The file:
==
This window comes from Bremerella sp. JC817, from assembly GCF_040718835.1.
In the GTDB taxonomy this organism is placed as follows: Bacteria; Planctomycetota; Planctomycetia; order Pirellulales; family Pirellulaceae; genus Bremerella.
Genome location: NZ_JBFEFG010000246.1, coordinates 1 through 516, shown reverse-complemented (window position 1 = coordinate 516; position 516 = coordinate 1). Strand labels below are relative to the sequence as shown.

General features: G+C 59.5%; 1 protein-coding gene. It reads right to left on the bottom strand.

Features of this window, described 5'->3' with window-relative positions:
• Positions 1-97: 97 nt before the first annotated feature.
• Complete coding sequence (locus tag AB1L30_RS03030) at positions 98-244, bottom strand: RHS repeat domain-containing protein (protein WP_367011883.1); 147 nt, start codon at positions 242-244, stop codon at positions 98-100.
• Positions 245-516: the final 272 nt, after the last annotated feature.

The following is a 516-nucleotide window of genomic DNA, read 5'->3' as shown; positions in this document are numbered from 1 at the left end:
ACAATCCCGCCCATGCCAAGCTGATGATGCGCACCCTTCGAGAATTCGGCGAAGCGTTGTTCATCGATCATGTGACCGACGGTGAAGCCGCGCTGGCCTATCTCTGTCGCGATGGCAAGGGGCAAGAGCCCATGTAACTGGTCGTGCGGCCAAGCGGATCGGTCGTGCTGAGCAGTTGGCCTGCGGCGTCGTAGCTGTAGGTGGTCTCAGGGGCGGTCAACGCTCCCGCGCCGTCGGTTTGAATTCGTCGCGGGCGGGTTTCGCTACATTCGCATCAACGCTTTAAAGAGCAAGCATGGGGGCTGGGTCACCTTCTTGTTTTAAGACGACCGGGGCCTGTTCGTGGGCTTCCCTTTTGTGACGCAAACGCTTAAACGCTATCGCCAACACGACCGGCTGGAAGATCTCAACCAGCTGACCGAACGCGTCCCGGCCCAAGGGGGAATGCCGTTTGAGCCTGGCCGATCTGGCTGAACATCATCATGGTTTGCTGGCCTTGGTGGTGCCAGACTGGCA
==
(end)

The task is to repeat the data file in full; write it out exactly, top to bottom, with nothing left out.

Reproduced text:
This window comes from Bremerella sp. JC817, from assembly GCF_040718835.1.
In the GTDB taxonomy this organism is placed as follows: Bacteria; Planctomycetota; Planctomycetia; order Pirellulales; family Pirellulaceae; genus Bremerella.
Genome location: NZ_JBFEFG010000246.1, coordinates 1 through 516, shown reverse-complemented (window position 1 = coordinate 516; position 516 = coordinate 1). Strand labels below are relative to the sequence as shown.

General features: G+C 59.5%; 1 protein-coding gene. It reads right to left on the bottom strand.

Features of this window, described 5'->3' with window-relative positions:
• Positions 1-97: 97 nt before the first annotated feature.
• Complete coding sequence (locus tag AB1L30_RS03030) at positions 98-244, bottom strand: RHS repeat domain-containing protein (protein WP_367011883.1); 147 nt, start codon at positions 242-244, stop codon at positions 98-100.
• Positions 245-516: the final 272 nt, after the last annotated feature.

The following is a 516-nucleotide window of genomic DNA, read 5'->3' as shown; positions in this document are numbered from 1 at the left end:
ACAATCCCGCCCATGCCAAGCTGATGATGCGCACCCTTCGAGAATTCGGCGAAGCGTTGTTCATCGATCATGTGACCGACGGTGAAGCCGCGCTGGCCTATCTCTGTCGCGATGGCAAGGGGCAAGAGCCCATGTAACTGGTCGTGCGGCCAAGCGGATCGGTCGTGCTGAGCAGTTGGCCTGCGGCGTCGTAGCTGTAGGTGGTCTCAGGGGCGGTCAACGCTCCCGCGCCGTCGGTTTGAATTCGTCGCGGGCGGGTTTCGCTACATTCGCATCAACGCTTTAAAGAGCAAGCATGGGGGCTGGGTCACCTTCTTGTTTTAAGACGACCGGGGCCTGTTCGTGGGCTTCCCTTTTGTGACGCAAACGCTTAAACGCTATCGCCAACACGACCGGCTGGAAGATCTCAACCAGCTGACCGAACGCGTCCCGGCCCAAGGGGGAATGCCGTTTGAGCCTGGCCGATCTGGCTGAACATCATCATGGTTTGCTGGCCTTGGTGGTGCCAGACTGGCA